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what types of diabetes - prediabetes -MODY - gestational  

Other types of type 2 diabetes variant


Diabetes variants

Nothing in life is as straightforward as it should be, this is also the case for diabetes.  Along with types 1 and 2, there are a few lesser known forms of the condition that should be taken into consideration.


Prediabetes – What is prediabetes and can prediabetes affect me?  Prediabetes is when glucose levels are higher than the norm but not high enough to be considered as being diabetes.  As with type 2 diabetes, with prediabetes, the body produces insulin but is not effective enough to combat the glucose in the bloodstream.  Prediabetes is in fact a precursor to type 2 diabetes, as well as being a risk of heart disease. Consider this as a warning to avoid type 2 diabetes.


Prediabetes is also known under the following terms:


  • Borderline diabetes
  • Non-diabetic hyperglycaemia (NDH).
  • Impaired glucose regulation (IGR)
  • Impaired glucose tolerance (IGT)
  • Impaired fasting glucose (IFG)


Maturity Onset Diabetes of the  of the Young (MODY) – What is MODY and can MODY affect me?  MODY affects a small amount of people, about 1% to 2% often under 25 years of age and is often hereditary,  passed on from one generation to the next through a single gene such as HNF1 – alpha.  The child will have a 50/50 chance of developing MODY and often goes unrecognised.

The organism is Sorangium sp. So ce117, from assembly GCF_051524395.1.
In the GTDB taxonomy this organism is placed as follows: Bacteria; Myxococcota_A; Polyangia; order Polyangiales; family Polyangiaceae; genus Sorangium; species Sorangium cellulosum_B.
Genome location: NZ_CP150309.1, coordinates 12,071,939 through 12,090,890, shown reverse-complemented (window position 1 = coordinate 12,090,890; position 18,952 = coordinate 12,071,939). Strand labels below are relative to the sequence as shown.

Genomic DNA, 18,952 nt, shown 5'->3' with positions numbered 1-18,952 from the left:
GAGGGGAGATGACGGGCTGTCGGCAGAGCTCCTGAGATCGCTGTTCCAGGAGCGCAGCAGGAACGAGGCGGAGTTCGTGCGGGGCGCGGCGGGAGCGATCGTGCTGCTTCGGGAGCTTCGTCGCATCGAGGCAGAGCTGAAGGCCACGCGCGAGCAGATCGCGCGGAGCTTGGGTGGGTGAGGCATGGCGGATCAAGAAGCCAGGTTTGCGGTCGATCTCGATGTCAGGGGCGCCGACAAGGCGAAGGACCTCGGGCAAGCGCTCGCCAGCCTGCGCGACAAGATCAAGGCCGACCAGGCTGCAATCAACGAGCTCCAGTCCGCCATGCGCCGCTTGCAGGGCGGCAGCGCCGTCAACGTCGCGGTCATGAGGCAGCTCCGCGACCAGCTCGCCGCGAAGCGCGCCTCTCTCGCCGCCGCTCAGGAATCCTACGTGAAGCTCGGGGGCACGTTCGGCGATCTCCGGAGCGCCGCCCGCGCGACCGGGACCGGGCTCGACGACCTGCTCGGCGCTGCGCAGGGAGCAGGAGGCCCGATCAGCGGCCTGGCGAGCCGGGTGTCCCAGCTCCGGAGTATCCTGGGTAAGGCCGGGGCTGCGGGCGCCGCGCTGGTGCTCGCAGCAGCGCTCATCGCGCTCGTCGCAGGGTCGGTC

Treatment is again similar to type 2 diabetes, with diet and exercise but may need to be treated with tablets or insulin.

Gestational Diabetes Mellitus (GDM) – What is Gestational Diabetes and how can Gestational diabetes affect me?  Gestational diabetes occurs during pregnancy (usually the second or third trimester) where the body cannot make enough insulin to cope with the pregnancy.  If this happens during the first trimester, it is usually a precursor that the condition was in the body before the pregnancy. Gestational Diabetes need notbe too much of a problem if you take care of it during your pregnancy

The condition usually goes after the baby is born, your GP usually handles this and you will have blood tests to confirm that you are clear of the condition. Any medication will then cease to be needed, although those developing the condition in the first trimester may need to be treated for type 2 diabetes at some time.




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